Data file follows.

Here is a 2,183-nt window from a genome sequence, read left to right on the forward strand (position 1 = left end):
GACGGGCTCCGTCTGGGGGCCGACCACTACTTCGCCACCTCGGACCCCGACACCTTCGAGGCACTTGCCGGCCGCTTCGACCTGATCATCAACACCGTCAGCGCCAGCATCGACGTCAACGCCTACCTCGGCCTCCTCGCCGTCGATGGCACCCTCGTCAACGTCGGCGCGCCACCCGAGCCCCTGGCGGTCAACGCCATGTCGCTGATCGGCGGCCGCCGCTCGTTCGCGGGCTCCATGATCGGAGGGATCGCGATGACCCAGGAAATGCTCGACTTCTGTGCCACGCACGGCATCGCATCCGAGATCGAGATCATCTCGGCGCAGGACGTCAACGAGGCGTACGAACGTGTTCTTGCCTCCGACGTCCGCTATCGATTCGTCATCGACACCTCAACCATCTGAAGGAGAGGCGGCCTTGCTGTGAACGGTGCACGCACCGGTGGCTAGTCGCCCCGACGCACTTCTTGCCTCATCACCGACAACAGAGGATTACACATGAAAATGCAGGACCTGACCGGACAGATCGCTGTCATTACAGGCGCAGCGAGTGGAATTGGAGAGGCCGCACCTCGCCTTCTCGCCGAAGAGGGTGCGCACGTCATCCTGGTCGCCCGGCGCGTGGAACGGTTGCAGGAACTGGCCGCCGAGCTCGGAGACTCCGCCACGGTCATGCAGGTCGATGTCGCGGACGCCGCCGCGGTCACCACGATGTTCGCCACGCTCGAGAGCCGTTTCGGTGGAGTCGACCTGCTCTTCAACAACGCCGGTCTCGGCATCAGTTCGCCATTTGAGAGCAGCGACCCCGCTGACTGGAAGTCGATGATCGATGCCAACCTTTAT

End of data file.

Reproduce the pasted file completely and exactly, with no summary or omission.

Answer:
Here is a 2,183-nt window from a genome sequence, read left to right on the forward strand (position 1 = left end):
GACGGGCTCCGTCTGGGGGCCGACCACTACTTCGCCACCTCGGACCCCGACACCTTCGAGGCACTTGCCGGCCGCTTCGACCTGATCATCAACACCGTCAGCGCCAGCATCGACGTCAACGCCTACCTCGGCCTCCTCGCCGTCGATGGCACCCTCGTCAACGTCGGCGCGCCACCCGAGCCCCTGGCGGTCAACGCCATGTCGCTGATCGGCGGCCGCCGCTCGTTCGCGGGCTCCATGATCGGAGGGATCGCGATGACCCAGGAAATGCTCGACTTCTGTGCCACGCACGGCATCGCATCCGAGATCGAGATCATCTCGGCGCAGGACGTCAACGAGGCGTACGAACGTGTTCTTGCCTCCGACGTCCGCTATCGATTCGTCATCGACACCTCAACCATCTGAAGGAGAGGCGGCCTTGCTGTGAACGGTGCACGCACCGGTGGCTAGTCGCCCCGACGCACTTCTTGCCTCATCACCGACAACAGAGGATTACACATGAAAATGCAGGACCTGACCGGACAGATCGCTGTCATTACAGGCGCAGCGAGTGGAATTGGAGAGGCCGCACCTCGCCTTCTCGCCGAAGAGGGTGCGCACGTCATCCTGGTCGCCCGGCGCGTGGAACGGTTGCAGGAACTGGCCGCCGAGCTCGGAGACTCCGCCACGGTCATGCAGGTCGATGTCGCGGACGCCGCCGCGGTCACCACGATGTTCGCCACGCTCGAGAGCCGTTTCGGTGGAGTCGACCTGCTCTTCAACAACGCCGGTCTCGGCATCAGTTCGCCATTTGAGAGCAGCGACCCCGCTGACTGGAAGTCGATGATCGATGCCAACCTTTAT